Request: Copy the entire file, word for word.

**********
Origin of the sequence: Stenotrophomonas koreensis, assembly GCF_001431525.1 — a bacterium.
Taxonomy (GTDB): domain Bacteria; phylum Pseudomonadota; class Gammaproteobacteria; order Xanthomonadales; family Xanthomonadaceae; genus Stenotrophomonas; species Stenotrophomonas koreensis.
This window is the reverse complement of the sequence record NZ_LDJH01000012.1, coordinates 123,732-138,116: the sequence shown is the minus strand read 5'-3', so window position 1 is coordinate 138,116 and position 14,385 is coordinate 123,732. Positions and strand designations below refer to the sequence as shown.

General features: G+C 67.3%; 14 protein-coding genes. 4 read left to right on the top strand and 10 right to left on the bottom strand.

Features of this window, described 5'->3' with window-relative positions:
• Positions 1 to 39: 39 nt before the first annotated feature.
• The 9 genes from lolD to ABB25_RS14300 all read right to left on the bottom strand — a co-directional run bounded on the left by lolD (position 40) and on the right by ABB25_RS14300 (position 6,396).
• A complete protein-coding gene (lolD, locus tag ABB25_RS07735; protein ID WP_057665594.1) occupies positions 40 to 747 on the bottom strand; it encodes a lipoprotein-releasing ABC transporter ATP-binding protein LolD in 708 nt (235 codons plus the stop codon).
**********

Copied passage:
Origin of the sequence: Stenotrophomonas koreensis, assembly GCF_001431525.1 — a bacterium.
Taxonomy (GTDB): domain Bacteria; phylum Pseudomonadota; class Gammaproteobacteria; order Xanthomonadales; family Xanthomonadaceae; genus Stenotrophomonas; species Stenotrophomonas koreensis.
This window is the reverse complement of the sequence record NZ_LDJH01000012.1, coordinates 123,732-138,116: the sequence shown is the minus strand read 5'-3', so window position 1 is coordinate 138,116 and position 14,385 is coordinate 123,732. Positions and strand designations below refer to the sequence as shown.

General features: G+C 67.3%; 14 protein-coding genes. 4 read left to right on the top strand and 10 right to left on the bottom strand.

Features of this window, described 5'->3' with window-relative positions:
• Positions 1 to 39: 39 nt before the first annotated feature.
• The 9 genes from lolD to ABB25_RS14300 all read right to left on the bottom strand — a co-directional run bounded on the left by lolD (position 40) and on the right by ABB25_RS14300 (position 6,396).
• A complete protein-coding gene (lolD, locus tag ABB25_RS07735; protein ID WP_057665594.1) occupies positions 40 to 747 on the bottom strand; it encodes a lipoprotein-releasing ABC transporter ATP-binding protein LolD in 708 nt (235 codons plus the stop codon).